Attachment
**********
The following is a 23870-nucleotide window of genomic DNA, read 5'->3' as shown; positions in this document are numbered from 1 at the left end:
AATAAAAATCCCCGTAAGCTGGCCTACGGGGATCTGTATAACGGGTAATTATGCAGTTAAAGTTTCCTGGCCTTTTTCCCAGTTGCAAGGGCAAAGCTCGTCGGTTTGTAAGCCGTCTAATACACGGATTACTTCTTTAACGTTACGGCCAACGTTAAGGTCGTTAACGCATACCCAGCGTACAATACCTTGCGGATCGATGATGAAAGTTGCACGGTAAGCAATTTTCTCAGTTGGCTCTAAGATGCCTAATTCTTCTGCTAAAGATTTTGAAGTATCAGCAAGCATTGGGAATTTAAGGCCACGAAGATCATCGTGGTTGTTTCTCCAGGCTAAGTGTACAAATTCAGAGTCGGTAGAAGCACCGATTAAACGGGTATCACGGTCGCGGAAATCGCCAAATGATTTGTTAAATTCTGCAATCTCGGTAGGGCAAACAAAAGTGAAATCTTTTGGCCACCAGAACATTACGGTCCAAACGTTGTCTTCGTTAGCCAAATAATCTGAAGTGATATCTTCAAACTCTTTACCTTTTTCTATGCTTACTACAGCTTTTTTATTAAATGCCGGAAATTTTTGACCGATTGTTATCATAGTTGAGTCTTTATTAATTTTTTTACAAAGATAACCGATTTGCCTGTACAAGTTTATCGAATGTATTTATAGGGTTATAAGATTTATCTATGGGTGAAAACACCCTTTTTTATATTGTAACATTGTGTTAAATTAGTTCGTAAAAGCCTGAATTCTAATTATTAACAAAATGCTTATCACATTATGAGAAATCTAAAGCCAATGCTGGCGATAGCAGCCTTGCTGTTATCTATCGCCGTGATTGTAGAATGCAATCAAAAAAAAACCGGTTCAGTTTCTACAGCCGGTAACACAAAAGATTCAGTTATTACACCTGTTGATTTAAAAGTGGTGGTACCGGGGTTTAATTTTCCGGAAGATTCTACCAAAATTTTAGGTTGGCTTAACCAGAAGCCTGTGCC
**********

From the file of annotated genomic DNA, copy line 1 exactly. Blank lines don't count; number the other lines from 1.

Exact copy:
The following is a 23870-nucleotide window of genomic DNA, read 5'->3' as shown; positions in this document are numbered from 1 at the left end: